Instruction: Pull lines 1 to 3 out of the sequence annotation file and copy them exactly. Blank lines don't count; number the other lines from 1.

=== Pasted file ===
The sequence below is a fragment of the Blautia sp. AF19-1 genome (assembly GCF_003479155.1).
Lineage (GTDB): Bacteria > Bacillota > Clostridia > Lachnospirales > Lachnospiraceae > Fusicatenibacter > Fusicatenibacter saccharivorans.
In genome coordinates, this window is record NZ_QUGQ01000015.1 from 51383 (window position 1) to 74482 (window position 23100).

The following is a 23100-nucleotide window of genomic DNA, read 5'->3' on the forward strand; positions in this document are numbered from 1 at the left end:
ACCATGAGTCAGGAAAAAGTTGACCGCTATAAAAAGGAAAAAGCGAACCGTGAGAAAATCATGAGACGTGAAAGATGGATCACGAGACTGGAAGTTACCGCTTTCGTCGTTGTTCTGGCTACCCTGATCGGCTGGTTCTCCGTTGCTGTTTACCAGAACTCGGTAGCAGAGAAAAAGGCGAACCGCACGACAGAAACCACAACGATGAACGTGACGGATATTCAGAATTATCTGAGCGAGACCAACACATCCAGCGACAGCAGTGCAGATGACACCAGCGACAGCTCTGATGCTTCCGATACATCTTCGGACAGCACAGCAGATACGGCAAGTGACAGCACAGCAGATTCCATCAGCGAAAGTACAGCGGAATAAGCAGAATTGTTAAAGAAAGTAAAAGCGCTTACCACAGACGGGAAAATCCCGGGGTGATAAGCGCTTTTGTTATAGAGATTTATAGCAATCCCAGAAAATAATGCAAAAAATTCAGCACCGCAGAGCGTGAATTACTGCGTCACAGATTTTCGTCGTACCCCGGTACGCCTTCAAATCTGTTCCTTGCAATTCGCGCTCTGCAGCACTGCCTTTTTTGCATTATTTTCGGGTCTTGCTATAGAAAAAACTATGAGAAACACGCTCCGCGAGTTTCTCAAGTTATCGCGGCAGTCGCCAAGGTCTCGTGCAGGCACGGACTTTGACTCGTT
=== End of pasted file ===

The sequence below is a fragment of the Blautia sp. AF19-1 genome (assembly GCF_003479155.1).
Lineage (GTDB): Bacteria > Bacillota > Clostridia > Lachnospirales > Lachnospiraceae > Fusicatenibacter > Fusicatenibacter saccharivorans.
In genome coordinates, this window is record NZ_QUGQ01000015.1 from 51383 (window position 1) to 74482 (window position 23100).